This article applies to FS belly flying, not Freefly or Canopy piloting. Safety first Wingload: Before considering jumping with weights please consider if you are comfortable with the higher wingload of your canopy. You will fly faster with the weights and if you are already pushing your limits then it may be unsafe or unnecessarily stressful. When choosing your canopies it may be a good idea to choose one size larger to allow for wearing weights. Water landings: You cannot swim with weights on! So please consider this if you are jumping near water. A weight belt is a clear advantage in case you have to dump the weights to allow you to swim. A tight jumpsuit and a weight vest are not good when landing in water, you cannot swim with the vest and it is nearly impossible to get off in the water. Health: Please consider if your body can handle the extra stress of jumping with the weights. If you have a bad back, a hard opening while wearing a heavy weight belt could be really bad for you! Comfort: Not exactly a safety aspect but weights can be really uncomfortable. Safety of others: Please make sure your weighs are firmly attached to your body. Losing or deliberately dropping weights can kill people on the ground, destroy houses and sink boats! Then why would anyone choose to jump with weights? Considering the safety and comfort issues why would anyone consider jumping with weights? Because it makes you a much better FS skydiver! Unless of course you naturally fall fast. When you see top performing skydivers, you will see that more than half of them wear weights. They do it because it is a clear performance advantage. Weights is a personal thing Just like your body shape and flying style are unique, so is your need for weights. The big or dense people don't need weights at all, and could do the rest of us a favor by choosing a jumpsuit that will slow them down. Smaller or skinny people often need weights, but the amount varies significantly. Definitions Just to make sure everyone is one the same page, two definitions; The Ideal fall rate is your fall rate when you are in freefall alone in a neutral comfortable body position without trying to go either fast or slow. (Mine is 187 km/h - 116 MPH) The Fall rate range is the range of speeds at which you are able to fall when trying to go faster or slower. (Mine is 160 - 220 km/h or 99 - 137 MPH). The purpose of weights The purpose of jumping with weights is to increase your Ideal fall rate and shift your Fall rate range upwards. In other words, to make it easier to fall faster and keep up with your team. The fall rate range of most skydivers is +- 30 km/h (+-20 MPH) from the ideal fall rate. The heaviest weights people are comfortable jumping with will give an increase in ideal fall rate of 20 km/h. The body is therefore much stronger at controlling the fall rate than by wearing weights. What a lot of people don't understand is that the weights will not actually make you fall faster! With the weights you will fall at the rate of the team, and without the weights you will fall at the rate of the team, you will just struggle more to do it! This of course assumes that you have a reasonable range, if you don't then you should work on improving it. Avoiding struggling to maintain a higher than ideal fall rate is the real propose of jumping with weights. What happens is that it requires attention to fall faster than the ideal fall rate, attention unnoticed taken away from flying your slot, turning points etc. Less attention on what you are supposed to do will make you perform at less than your potential. Wearing the right amount of weight, so you don't need attention on falling fast, will free your mind to be a better skydiver. With the right amount of weight you will notice that you are stronger, can move and turn faster, be more aware of what is going on around you, and you will make fewer mistakes and brainlocks. How to know if you need more weight If you need much more weight (5+ kg) then it is easy to feel because you are struggling a lot to fall fast, or you may not be able to keep up with your team. If you don't need that much then it is very likely you will not notice you are struggling. Things to look for indicating you (or others) need more weight; 1. You pop up a little during challenging moves or if unexpected things happen 2. You feel unable to move as fast as you normally can 3. You feel slightly unstable 4. You fly with your hands above your head Video of your jumps can be great for seeing these things since you may not notice during the jump. How much do I need? How much weight you need for a given jump is surprisingly complicated! Obviously, it depends on your ideal fall rate and the fall rate of the team you will be jumping with. For the first jump with a team it is a guess, and then you adjust the amount of weight to match your ideal fall rate to that of the team. It may take several jumps to get it right. As I wrote earlier the body is much stronger than the weights at controlling the fall rate, so don't be afraid of taking more weight, it takes a lot before it makes a real difference. Actually, I doubt anyone will be able to feel any difference if 1 kg (2 pounds) is added. How fast will it make me fall? Assuming everything remains the same, then adding 1 kg will increase your ideal fall rate by 1 km/h (1 pound gives 0.3 MPH). This is true for all but the most extreme body shapes. However, everything does not remain the same! The weight will change but so will the balance and the forces on the body. If your body is very flexible then a weight belt will pull your hip down and effectively make you arch more and thus make you fall even faster. There are several other smaller effects that also change the fall rate, so it is quite complicated and not possible to calculate exactly how much weight you need. A rough guide is; Inflexible body: 1 km/h per kg added (0.3 MPH per pound added) Very flexible body: up to 2 km/h per kg added (0.6 MPH per pound added) Please be conservative when adding weight and keep you increments at maximum 2 kg (4 pounds). Never make big changes in the amount of weight, the result may surprise you! Seeking advice When you are in doubt about how much weight you need (and you will be in doubt), seek advice from an experienced FS skydiver with a body shape, size and weight similar to you. Don't ask the big guys who have never jumped with weights, they may be highly experienced skydivers but they haven't got a clue about your needs. Often they will give useless advice like "You just need to arch more!" or my favorite "Take off your booties!”. Have fun, improve on every skydive and be safe! Jacques Jonsman is an engineer, serial entrepreneur and product & business innovator. He is an FS instructor and has been skydiving for 21 years.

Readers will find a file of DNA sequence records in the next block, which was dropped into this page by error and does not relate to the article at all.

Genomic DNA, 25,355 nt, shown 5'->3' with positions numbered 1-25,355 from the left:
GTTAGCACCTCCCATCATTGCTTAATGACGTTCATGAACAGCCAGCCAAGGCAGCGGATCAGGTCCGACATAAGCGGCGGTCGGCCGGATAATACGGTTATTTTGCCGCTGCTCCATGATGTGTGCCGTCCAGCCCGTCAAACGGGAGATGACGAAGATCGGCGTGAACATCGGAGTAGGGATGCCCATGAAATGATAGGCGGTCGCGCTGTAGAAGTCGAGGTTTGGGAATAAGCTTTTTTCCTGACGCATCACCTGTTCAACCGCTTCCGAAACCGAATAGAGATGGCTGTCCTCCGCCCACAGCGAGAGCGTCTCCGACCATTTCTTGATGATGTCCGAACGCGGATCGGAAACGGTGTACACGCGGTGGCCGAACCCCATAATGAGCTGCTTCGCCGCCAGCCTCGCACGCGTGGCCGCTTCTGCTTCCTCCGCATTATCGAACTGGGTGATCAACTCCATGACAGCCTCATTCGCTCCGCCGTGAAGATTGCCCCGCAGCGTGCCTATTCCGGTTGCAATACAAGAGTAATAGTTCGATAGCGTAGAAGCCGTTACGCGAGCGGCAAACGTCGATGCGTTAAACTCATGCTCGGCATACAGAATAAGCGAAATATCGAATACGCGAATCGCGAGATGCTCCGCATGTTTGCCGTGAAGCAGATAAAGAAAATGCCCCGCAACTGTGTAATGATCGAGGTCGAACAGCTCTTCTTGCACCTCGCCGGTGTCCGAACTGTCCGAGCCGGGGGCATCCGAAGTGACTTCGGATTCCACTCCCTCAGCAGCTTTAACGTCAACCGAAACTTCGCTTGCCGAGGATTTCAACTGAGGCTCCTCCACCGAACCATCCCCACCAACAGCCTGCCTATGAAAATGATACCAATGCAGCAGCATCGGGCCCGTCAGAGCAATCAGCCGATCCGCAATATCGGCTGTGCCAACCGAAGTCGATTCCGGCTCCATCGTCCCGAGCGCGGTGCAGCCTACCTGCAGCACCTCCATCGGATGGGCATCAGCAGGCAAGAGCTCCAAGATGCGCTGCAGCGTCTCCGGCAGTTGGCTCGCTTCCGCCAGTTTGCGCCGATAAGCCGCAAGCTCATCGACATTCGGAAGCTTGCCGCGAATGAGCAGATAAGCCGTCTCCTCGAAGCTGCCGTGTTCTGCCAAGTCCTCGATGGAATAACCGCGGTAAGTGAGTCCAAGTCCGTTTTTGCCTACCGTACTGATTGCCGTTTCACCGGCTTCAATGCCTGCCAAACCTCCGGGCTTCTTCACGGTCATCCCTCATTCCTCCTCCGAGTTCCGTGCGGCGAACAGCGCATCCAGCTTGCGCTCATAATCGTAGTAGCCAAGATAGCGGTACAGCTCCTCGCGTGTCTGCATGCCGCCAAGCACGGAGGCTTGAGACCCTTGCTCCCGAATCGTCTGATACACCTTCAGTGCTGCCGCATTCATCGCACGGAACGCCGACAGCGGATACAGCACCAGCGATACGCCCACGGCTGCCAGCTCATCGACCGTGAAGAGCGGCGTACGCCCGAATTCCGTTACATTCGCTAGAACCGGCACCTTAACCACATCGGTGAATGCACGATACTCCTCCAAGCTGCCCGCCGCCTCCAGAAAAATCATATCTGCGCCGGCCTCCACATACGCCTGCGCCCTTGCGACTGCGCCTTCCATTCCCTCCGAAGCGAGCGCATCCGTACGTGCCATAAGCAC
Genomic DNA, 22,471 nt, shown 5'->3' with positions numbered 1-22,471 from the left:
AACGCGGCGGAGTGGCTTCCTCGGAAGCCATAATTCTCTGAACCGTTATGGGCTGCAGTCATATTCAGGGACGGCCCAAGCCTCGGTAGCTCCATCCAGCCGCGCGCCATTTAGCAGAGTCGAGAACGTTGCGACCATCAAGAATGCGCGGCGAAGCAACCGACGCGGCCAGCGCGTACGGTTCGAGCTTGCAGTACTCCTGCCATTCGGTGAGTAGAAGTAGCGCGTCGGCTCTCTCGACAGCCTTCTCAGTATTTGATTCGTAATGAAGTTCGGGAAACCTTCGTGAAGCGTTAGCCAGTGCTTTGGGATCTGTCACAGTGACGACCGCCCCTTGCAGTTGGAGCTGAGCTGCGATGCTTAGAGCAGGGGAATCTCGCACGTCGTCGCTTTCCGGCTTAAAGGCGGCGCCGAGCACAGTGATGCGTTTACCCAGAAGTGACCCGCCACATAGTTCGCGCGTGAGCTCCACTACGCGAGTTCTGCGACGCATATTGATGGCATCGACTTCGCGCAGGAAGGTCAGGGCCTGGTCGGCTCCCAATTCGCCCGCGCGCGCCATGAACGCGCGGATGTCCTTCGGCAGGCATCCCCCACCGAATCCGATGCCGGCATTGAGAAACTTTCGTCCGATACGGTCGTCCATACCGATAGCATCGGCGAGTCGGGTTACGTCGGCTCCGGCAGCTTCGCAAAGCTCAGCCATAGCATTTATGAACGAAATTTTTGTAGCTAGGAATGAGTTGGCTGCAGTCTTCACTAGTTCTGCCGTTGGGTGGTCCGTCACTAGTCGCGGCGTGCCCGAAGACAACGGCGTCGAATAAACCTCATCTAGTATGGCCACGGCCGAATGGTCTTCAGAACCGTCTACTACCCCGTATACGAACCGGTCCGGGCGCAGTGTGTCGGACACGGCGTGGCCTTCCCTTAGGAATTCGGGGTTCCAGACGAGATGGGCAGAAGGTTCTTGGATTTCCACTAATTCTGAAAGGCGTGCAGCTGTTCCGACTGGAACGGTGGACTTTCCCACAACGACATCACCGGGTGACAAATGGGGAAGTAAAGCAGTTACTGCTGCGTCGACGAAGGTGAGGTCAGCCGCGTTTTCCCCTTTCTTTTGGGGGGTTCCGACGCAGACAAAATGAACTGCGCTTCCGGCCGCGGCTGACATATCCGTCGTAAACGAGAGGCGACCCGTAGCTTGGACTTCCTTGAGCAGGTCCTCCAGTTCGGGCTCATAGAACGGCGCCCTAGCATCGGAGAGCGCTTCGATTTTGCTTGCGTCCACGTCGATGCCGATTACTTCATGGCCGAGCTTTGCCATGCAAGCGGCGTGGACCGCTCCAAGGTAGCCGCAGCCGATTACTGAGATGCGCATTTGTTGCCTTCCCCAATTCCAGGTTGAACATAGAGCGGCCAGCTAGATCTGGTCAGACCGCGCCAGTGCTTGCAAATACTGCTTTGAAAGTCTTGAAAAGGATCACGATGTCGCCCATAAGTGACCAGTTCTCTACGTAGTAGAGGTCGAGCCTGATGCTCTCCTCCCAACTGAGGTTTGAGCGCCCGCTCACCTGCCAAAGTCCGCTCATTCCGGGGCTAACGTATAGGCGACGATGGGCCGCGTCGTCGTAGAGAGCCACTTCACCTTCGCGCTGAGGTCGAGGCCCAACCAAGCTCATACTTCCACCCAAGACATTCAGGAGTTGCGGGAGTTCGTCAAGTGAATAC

22. admin